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2007 Pontiac G6 2.4 charging problem

Less than 60,000 miles on this ride and occasionly the “idiot light” for the charging system would come on then go off. It wouldn’t even store a fault code for my scangauge to pull. Today while pulling into a parking lot the steering (electric) went out when the car died jerking the steering wheel out of my hands.
Jump started and this time the “idiot light” was on my scangauge showed a low voltage of 8.1 volts. But NO stored fault codes again! Why won’t it store any fault codes?
Going to pull the alternator off tomorrow morning and have it checked. The battery is on charge and is almost new which shows it’s taking a charge and slowly building one.
If the battery is good and the connections at the terminals are good can it be anything else but a faulty alternator?
What a pickle this is.

A bad connection, terminal or cable come to mind.

If its a bad alternator which is highly likely, I would highly suggest getting the AC Delco rebuilt or new. The new ones have a lifetime warranty and the rebuilts are just like new with all the parts that are replaced. They cost a little more but you get a quality product. Been there done that and saw the light.

Just drive the car to an auto parts store where the system can be tested for free without removing anything from the car.

My own scangauge shows low voltage and from what I’ve heard the only true way to test an alternator is to remove it from its system and bench check it. It’s an intermittent charging problem which is not storing ANY fault codes. If it did, the problem would be self-explanatory. Thanks for the all the tips.

You can test the alternator by using a simple voltmeter or multimeter. Take a voltage measurement of the battery with the engine off. It should be around 12.4 volts or so. Start the engine. Take another reading of the battery and if it shows about the same as the original battery reading then it’s time for a new alternator. The auto parts store can do this for free.

I would get this problem addressed immediately. If the battery goes dead or the alternator shorts out (which is possible) you can do very expensive damage to the electronic components of your vehicle.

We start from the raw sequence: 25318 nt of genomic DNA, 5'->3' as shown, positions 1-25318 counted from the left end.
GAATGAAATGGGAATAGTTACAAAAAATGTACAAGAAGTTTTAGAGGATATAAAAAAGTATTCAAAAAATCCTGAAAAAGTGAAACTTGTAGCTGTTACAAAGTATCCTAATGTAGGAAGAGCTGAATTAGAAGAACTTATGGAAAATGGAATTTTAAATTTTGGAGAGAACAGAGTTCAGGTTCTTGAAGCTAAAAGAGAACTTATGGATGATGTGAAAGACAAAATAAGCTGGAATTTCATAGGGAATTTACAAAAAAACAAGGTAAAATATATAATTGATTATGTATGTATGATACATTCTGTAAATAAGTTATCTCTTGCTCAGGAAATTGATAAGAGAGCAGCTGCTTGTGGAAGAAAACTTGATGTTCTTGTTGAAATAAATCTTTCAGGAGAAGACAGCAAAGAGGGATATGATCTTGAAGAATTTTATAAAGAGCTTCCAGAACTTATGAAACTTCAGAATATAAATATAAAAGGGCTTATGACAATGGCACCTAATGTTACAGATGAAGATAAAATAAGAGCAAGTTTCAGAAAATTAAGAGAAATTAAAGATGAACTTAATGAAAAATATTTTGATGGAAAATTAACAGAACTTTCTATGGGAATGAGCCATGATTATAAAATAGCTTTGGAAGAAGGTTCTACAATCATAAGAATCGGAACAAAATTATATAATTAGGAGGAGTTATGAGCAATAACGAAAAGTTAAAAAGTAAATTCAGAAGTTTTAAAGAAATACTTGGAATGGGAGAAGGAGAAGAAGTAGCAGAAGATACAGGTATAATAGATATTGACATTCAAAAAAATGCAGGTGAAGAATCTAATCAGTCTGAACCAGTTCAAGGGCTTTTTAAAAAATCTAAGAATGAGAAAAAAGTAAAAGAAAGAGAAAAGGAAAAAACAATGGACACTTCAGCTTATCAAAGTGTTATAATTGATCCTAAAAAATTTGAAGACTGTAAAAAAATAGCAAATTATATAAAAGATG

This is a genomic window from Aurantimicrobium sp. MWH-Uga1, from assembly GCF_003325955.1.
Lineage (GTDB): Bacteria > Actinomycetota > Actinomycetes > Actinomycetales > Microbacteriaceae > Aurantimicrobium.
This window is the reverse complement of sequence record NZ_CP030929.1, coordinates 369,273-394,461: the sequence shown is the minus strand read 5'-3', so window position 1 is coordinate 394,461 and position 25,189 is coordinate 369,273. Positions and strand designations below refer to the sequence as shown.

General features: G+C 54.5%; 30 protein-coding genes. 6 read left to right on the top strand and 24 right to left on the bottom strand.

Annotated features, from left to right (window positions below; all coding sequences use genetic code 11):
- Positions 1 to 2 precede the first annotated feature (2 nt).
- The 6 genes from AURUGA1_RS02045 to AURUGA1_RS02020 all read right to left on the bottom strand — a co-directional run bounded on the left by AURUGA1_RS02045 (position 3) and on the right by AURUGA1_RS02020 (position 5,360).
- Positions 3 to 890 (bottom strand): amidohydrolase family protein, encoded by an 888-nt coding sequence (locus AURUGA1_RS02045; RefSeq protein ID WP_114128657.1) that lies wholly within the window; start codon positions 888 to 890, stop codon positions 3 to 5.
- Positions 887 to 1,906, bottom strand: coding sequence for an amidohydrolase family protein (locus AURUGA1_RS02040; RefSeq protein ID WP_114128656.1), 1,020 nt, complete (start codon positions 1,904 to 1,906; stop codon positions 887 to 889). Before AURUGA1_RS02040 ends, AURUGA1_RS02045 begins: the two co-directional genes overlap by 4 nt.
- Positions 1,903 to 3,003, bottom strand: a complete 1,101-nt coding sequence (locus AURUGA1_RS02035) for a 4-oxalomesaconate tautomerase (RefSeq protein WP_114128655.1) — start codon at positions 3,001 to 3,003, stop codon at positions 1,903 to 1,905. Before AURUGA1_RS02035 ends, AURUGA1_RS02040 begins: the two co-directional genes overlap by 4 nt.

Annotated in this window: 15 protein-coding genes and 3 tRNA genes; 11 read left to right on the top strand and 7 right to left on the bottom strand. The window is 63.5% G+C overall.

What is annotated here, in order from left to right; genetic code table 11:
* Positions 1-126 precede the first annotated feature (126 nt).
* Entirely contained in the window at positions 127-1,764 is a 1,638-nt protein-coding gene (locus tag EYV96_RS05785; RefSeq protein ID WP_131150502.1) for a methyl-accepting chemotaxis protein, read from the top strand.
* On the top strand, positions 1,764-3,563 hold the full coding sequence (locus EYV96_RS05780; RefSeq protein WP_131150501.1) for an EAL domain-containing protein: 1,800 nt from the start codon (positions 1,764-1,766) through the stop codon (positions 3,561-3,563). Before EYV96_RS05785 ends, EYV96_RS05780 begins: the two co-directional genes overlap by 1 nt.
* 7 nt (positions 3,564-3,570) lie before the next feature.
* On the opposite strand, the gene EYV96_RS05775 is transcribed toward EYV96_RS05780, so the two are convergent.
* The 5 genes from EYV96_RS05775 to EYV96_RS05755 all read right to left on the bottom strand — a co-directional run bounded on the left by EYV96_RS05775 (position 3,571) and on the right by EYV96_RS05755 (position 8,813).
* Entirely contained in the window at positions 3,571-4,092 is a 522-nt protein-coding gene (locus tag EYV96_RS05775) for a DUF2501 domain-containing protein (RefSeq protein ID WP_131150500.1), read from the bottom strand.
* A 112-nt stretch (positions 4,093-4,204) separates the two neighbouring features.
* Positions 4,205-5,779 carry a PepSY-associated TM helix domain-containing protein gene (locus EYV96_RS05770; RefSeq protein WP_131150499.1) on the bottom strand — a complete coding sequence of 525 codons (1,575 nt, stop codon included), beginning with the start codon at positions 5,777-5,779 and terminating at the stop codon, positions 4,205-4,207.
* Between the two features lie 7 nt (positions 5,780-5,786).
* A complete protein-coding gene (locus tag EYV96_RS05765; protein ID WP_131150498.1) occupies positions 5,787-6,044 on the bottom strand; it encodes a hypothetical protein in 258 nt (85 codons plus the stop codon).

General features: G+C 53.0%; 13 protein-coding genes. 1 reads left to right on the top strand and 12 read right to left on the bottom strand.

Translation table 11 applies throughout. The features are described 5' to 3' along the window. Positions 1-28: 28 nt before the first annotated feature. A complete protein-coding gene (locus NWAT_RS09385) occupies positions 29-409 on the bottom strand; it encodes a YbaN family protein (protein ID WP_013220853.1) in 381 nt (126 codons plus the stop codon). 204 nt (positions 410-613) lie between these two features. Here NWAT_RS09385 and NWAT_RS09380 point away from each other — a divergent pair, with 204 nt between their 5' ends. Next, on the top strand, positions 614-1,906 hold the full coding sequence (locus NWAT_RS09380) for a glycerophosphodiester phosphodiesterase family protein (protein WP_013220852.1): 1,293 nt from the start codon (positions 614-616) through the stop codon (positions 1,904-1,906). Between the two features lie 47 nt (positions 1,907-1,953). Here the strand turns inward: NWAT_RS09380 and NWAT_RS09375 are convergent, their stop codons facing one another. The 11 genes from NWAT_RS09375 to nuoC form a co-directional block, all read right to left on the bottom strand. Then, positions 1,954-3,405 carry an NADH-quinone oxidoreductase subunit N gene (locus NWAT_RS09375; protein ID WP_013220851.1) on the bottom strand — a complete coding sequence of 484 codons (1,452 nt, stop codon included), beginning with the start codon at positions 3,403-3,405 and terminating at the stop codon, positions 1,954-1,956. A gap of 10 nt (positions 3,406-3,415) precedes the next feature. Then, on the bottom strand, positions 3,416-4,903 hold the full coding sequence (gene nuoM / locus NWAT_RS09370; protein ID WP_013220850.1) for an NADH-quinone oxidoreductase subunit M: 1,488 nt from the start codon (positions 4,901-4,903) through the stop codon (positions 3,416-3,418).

Just returned from a reputable alternatior/starter rebuilder. No national brand auto parts could test the alternatior from a 2007 Pontiac g6 2.4. Didn’t have the adapters. Anyway, the rebuilder did check it and it turned out ok and the brushes had little wear. The battery showed it was good but I noticed one of the cells was a little low and the acid had been pushed out of the cell which made the bottom of the battery case a tad bit wet. Again when tested it was ok.
At this point I’m thinking about changing the battery (side post) with a new one. Mine is only 18 months old. BTW all connections between the battery (plus and negative) have been removed and cleaned. No obvious corrision areas observed.
What a pickle this has been.

I think I would change that battery. Even if this don’t fix your problem. The battery should not leak. It could be that the cell thats leaking could be the problem too. If that cell shorted it may have caused the car to die. I have seen shorted battery’s do strange things. I had one that would test good (load tested) but would not start the car even with a boost. I would have the electric steering checked out also. It may have a short in it or maybe going out.